Monday mornings are notoriously difficult, and Charles Spurgeon was aware of the challenges his congregation faced to begin the week motivated to work diligently for God’s glory. In one of his sermons he reminded his congregation that “the sacred has absorbed the secular.” God’s purposes for our lives brings new vision to all of our vocations and weekly tasks. For God’s children all of life is ministry. Here's how Spurgeon put it in his aptly titled sermon “All For Jesus”:
To a man who lives unto God nothing is secular, everything is sacred. He puts on his workday garment and it is a vestment to him. He sits down to his meal and it is a sacrament. He goes forth to his labor, and therein exercises the office of the priesthood. His breath is incense and his life a sacrifice. He sleeps on the bosom of God, and lives and moves in the divine presence.
To draw a hard and fast line and say, “This is sacred and this is secular,” is, to my mind, diametrically opposed to the teaching of Christ and the spirit of the gospel. Paul has said, “I know, and am persuaded by the Lord Jesus, that there is nothing unclean of itself” [Romans 14:14]. Peter also saw a sheet let down from heaven in which were all manner of beasts and four-footed creatures, which he was bidden to kill and eat, and when he refused because they were unclean, he was rebuked by a voice from heaven, saying, “What God hath cleansed that call not thou common” [Acts 10:15; 11:9].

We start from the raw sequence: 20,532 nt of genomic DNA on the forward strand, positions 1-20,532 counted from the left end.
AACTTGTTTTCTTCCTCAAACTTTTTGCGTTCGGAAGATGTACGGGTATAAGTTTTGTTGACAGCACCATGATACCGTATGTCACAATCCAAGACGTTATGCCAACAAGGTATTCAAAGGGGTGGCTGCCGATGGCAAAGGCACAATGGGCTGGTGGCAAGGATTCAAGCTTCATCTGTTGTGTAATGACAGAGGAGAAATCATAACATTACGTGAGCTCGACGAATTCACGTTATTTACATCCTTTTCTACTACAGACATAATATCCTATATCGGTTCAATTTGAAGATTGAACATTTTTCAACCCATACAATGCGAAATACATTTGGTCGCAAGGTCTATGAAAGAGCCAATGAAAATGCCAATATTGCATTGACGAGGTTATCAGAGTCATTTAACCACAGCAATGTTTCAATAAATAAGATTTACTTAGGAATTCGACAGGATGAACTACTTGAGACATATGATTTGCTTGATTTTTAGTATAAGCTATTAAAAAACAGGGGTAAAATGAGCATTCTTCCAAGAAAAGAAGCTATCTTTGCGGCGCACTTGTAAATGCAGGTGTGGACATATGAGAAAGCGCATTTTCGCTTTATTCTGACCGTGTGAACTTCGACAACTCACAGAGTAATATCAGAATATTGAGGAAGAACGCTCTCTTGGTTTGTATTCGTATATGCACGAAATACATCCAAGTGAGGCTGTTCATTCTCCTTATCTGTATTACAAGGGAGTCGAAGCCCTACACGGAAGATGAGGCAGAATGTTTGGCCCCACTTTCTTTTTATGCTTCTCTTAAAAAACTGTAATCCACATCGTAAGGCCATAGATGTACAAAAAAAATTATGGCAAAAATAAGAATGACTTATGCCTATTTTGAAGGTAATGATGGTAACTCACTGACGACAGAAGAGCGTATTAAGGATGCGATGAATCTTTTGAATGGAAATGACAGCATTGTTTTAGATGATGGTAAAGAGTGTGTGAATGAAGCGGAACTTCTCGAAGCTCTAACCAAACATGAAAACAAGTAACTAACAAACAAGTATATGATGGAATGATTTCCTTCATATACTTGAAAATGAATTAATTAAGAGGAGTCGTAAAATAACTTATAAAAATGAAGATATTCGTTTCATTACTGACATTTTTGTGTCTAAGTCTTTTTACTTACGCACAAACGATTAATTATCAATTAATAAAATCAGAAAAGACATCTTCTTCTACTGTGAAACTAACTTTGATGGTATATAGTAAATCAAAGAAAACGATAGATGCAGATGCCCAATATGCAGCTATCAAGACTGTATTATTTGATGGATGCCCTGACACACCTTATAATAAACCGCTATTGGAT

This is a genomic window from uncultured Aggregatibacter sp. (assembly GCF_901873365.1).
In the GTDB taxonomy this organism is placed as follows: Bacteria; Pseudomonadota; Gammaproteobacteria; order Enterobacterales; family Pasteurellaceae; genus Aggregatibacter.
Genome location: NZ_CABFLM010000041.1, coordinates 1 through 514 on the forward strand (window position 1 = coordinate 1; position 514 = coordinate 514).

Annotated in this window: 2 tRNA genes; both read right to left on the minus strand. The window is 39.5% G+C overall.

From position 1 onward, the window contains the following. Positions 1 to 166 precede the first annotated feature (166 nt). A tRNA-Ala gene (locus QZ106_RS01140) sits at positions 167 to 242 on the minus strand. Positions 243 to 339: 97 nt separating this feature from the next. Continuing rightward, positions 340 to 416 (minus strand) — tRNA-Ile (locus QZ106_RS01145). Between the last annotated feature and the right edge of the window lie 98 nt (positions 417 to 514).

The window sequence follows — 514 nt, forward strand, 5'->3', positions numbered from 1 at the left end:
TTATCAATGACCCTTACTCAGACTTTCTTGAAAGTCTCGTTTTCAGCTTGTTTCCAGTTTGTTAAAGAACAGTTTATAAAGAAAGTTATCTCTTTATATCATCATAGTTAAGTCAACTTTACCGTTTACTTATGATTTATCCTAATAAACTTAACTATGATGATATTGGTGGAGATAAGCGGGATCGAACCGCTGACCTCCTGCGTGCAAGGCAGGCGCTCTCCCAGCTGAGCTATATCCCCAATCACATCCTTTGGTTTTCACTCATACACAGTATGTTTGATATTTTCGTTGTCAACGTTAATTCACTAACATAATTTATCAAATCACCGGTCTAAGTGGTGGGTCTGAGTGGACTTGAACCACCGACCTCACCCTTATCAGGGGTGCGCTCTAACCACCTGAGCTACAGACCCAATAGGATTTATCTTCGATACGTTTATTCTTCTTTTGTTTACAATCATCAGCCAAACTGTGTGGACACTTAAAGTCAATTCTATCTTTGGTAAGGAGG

The Lord hath cleansed your houses, he has cleansed your bed chambers, your tables, your shops, he has made the bells upon your horses holiness to the Lord, he has made the common pots and pans of your kitchens to be as the bowls before the altar, if you know what you are and live according to your high calling. You housemaids, you cooks, you nurses, you ploughmen, you housewives, you traders, you sailors, your labor is holy if you serve the Lord Christ in it, by living unto him as you ought to live. The sacred has absorbed the secular.
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